Nissan is recalling around 3.53 million vehicles as airbags may not deploy, with most of the affected cars being in the United States.
This particular airbag issue on Nissan’s vehicles dates back to 2013, as the latest related recall is the fourth one over some failures of inflator’s sensors. The main problem is with the occupant classification system of the front seat passenger that may incorrectly identify an adult as a child or classify the seat as empty and, as a result, the frontal airbag may be turned off and not deploy in the event of a crash. There were three injuries reports linked to the issue, but no fatalities.
The new recall affects 3,177,645 vehicles in North America and includes certain model year 2016-2017 Nissan Maxima, 2013-2016 Altima, NV200, LEAF and Sentra, 2013-2017 Pathfinder, 2014-2016 NV200 Taxi, Infiniti QX60 and Q50, 2014-2017 Nissan Rogue, 2015-2016 Murano, 2013 Infiniti JX35 and Chevrolet City Express vehicles, the latter being built for General Motors by the Japanese automaker. The company said that the fix varied by model and would be either a software reprogramming in some cars or a hardware replacement in others.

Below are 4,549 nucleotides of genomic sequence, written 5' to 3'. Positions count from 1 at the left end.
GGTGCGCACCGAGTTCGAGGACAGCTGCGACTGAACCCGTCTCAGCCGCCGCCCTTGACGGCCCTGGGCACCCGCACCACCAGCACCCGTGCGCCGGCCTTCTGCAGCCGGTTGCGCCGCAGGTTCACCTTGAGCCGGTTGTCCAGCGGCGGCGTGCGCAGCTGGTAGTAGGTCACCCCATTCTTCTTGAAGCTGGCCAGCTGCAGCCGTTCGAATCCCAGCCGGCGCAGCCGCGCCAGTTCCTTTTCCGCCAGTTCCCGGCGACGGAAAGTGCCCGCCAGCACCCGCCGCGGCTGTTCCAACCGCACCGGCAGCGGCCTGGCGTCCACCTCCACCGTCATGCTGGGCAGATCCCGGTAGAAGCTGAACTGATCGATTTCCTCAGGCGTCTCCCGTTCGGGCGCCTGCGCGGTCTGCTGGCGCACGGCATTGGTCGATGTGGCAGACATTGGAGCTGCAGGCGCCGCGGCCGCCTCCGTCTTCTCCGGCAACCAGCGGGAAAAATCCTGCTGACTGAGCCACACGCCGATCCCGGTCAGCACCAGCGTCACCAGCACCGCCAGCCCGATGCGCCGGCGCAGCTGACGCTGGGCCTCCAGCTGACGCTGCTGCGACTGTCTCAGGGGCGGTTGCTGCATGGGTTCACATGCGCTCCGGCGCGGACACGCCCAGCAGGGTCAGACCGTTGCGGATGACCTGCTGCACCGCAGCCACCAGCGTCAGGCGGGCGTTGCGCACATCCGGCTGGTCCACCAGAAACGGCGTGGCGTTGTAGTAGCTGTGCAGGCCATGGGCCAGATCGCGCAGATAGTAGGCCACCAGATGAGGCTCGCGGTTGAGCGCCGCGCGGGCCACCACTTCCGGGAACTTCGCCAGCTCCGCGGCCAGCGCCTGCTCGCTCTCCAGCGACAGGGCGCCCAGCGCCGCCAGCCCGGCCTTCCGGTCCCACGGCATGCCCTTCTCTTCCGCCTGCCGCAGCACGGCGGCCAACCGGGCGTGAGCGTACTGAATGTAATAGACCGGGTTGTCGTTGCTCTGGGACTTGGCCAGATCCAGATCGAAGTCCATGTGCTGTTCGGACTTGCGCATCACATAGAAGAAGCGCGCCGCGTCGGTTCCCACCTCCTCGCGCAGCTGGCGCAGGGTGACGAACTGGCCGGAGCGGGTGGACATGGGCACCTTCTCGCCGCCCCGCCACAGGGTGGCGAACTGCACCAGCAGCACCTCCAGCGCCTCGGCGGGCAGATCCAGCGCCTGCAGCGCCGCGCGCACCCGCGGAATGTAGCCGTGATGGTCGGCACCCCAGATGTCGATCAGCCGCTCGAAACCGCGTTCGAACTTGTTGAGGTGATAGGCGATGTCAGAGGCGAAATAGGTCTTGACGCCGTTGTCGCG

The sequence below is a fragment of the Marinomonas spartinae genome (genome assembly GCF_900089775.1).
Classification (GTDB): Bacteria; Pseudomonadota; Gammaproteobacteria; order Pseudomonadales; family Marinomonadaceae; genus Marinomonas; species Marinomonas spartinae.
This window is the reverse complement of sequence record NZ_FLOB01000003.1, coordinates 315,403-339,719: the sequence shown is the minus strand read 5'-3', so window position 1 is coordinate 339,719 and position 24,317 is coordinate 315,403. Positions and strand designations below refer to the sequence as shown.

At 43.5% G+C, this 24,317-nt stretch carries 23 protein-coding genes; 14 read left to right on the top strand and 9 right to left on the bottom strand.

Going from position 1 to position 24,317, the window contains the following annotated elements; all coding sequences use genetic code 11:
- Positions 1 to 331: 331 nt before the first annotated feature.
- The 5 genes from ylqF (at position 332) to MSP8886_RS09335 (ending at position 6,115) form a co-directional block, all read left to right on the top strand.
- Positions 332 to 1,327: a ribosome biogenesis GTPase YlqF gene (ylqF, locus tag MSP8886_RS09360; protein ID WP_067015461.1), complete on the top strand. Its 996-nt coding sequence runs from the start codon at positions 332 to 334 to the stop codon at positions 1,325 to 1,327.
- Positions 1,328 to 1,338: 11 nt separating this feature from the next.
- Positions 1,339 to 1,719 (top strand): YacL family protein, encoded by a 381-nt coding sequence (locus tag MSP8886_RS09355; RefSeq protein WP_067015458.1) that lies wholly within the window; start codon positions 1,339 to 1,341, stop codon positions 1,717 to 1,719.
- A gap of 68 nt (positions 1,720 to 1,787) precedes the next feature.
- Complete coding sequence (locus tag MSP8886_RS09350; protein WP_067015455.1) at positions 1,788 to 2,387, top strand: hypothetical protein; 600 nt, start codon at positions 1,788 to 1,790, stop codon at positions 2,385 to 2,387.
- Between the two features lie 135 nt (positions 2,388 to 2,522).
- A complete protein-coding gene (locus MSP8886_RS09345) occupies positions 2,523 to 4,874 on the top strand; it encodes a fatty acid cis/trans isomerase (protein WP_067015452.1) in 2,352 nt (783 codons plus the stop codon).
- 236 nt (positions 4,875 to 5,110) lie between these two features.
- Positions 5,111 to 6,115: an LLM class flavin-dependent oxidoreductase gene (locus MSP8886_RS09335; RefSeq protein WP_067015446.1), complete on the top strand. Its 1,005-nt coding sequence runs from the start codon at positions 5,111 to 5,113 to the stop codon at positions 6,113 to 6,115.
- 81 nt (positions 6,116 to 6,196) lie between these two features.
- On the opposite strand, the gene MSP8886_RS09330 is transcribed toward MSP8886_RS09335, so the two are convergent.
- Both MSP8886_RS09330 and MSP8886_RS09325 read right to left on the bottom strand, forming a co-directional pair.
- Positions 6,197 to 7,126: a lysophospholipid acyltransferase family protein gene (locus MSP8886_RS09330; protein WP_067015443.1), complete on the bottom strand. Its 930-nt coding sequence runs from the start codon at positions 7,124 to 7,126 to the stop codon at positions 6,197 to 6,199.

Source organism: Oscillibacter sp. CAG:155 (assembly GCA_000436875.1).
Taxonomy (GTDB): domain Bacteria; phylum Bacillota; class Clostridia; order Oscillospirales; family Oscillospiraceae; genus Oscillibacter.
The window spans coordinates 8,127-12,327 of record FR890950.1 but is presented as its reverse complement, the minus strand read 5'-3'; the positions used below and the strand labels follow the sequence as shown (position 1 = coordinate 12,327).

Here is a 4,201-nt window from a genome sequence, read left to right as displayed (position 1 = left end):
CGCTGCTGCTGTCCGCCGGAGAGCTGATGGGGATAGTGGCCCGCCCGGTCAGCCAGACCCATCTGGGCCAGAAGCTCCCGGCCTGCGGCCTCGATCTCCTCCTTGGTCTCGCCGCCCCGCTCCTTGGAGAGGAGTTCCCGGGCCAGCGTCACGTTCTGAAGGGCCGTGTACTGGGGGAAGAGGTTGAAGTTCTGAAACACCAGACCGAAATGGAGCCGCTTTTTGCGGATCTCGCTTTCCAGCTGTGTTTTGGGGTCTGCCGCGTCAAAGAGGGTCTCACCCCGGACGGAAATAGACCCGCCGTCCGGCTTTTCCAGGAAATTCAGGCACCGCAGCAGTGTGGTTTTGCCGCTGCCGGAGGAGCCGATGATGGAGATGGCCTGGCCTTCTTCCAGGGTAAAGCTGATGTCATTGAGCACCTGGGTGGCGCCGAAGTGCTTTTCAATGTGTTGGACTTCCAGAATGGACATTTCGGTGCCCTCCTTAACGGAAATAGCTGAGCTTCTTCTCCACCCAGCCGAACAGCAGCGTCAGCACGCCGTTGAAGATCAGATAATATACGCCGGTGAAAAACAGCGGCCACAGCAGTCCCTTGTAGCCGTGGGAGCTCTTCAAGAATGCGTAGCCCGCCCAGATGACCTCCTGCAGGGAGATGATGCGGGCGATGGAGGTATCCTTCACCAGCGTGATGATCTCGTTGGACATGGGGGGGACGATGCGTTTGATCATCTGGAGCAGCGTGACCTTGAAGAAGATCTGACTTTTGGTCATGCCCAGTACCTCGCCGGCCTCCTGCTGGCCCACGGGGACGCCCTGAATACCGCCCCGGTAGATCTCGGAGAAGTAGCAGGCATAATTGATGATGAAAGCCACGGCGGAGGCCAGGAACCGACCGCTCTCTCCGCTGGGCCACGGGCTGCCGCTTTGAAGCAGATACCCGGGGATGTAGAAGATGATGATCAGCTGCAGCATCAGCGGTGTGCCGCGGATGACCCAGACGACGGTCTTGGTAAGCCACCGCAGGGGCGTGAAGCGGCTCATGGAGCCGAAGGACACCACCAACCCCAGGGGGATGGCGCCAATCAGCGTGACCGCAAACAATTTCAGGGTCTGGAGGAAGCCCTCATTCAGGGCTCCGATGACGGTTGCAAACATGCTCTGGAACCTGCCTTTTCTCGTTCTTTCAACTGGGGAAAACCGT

Separately, Nissan also issued another safety campaign over other airbag failures for 622,110 Sentra sedans in the US. In a notification to the NHTSA, the automaker said “the front passenger seat belt bracket may become deformed if it is used to secure a child restraint system (CRS). The deformed seat bracket may cause the occupant classification system to incorrectly classify the installed CRS, resulting in the front passenger air bag to not be turned off as designed when a CRS is in the seat.” The remedy this time is some reinforcement of the bracket and also some software reprogramming.